Different Types of Risks Faced by Banks Today

All companies which have a profit maximizing objective hold a certain degree of risk whether through microeconomic or macroeconomic factors. Banks also face a number of risks atypical of non financial companies due to the payment and intermediary function which they perform. Recent changes in the banking environment has lead to an increased pressure to maximize shareholder value, this means that banks take on a higher risk in order to gain a higher return. It is due to this increased pressure and market volatility that banking risk needs such effective management to ensure the banks continued solvency. Risk can be defined as an “exposure to uncertainty of outcome” measured by the volatility (standard deviation) of net cash flow within the firm. Banks aim to add equity to the bank by maximizing the risk adjusted return to shareholders highlighting the importance of fully considering the risk and return business equation. Exposure to risk does not always lead to a loss, pure risk only has a downside from the expected outcome but speculative risk can produce either a better or worse result that expected.

Credit risk is the risk that the counterparty will fail to repay the loan in part or full. This includes delayed payments or any default on the loan agreement. It is widely know that credit risk is one of the most damaging risks to banks, for this reason there is usually a separate credit department run around a credit culture of the management’s views. The objective of the credit department will be to maximize shareholder value added through credit risk management.… Read the rest

Reasons for Liquidity Fluctuations in Indian Banking System

Liquidity risk is inherent in bank’s core business because banking organizations employ a significant amount of leverage in their business activities and need to meet contractual obligations in order to maintain the confidence of customers and fund providers. The first step in measuring and managing liquidity risk is the identification of the most important sources of risk.

In the Indian context of banking, unexpected liquidity fluctuations are driven mainly by the following items:

  • Behavior of non-maturity deposits: A large fraction of deposits, in an Indian bank, consists of low-cost current and savings deposits which do not have any contractual maturity. Moreover, the depositor has the option to introduce or withdraw funds at any point of time. This makes the analysis of future cash inflows and outflows quite difficult. However, it is extremely crucial because the main reason for the closure of banks has been the inability to pay depositors on sudden demand. Therefore, the bank needs to know how much of these deposits is volatile, i.e. likely to flow out at short notice and how much is core or stable, i.e. unlikely to leave the bank. In the absence of contractual maturity, the bank needs to analyze the behavioral maturity of these deposits.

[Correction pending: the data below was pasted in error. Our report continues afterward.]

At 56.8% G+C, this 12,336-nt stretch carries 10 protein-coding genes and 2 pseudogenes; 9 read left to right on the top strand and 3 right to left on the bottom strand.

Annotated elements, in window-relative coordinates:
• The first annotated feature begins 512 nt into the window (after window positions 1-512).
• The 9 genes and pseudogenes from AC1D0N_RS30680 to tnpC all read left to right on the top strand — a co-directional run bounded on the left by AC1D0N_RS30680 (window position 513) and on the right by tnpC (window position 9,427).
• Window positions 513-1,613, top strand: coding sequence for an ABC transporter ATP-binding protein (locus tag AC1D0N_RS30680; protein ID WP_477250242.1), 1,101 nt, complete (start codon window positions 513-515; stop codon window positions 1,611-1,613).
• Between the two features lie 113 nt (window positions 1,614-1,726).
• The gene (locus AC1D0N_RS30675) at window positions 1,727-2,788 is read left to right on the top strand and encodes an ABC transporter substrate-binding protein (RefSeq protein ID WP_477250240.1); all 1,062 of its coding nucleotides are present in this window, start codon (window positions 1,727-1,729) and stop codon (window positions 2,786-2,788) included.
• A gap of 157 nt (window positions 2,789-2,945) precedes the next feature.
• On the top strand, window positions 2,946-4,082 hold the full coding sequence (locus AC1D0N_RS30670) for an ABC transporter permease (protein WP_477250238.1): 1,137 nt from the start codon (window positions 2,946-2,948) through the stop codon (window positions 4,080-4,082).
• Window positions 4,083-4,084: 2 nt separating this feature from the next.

•  Renewal patterns of term deposits: If the actual proportion of renewal is more than what the bank expects, it is left with surplus funds which might have to be reinvested at lower rates. If the actual fraction is less than anticipated, the bank faces a liquidity deficit, which might entail higher financing costs.
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Loan Against Securities

Considerations of security form an important basis of lending. In fact, they constitute necessary adjunct to financial appraisal. Lending institutions have to examine the loan proposals from the point of view of nature and extent of security offered. Sometimes, there is a greater reliance on security due to inadequate financial appraisal, which in its turn may be due to non-availability of the necessary data. The security cover of the loan should, however, not be regarded as a substitute for an adequate financial assessment.

Security considerations are of particular importance in less developed countries like India where information on the character, integrity and credit-worthiness of the borrowers is not readily available and much ground work has yet to be done in the establishment of credit information bureaus. A prudent term lending institution, therefore, secures its loan by adequate collateral and, where necessary, guarantees. It also embodies in the loan agreement suitable protective and restrictive covenants such as maintenance of certain minimum financial standards, supplying to the lender adequate financial information, earlier repayment of loans under certain conditions, restriction on the payment of dividend and any other payments like managing agency or selling agency commission. Taking of adequate security infuses the necessary responsibility in the borrower. A general tendency exists among term lending institutions in India to depend more on collateral for the repayment of loans than on the integrity and policy of management and the borrowing concern’s past and prospective earnings..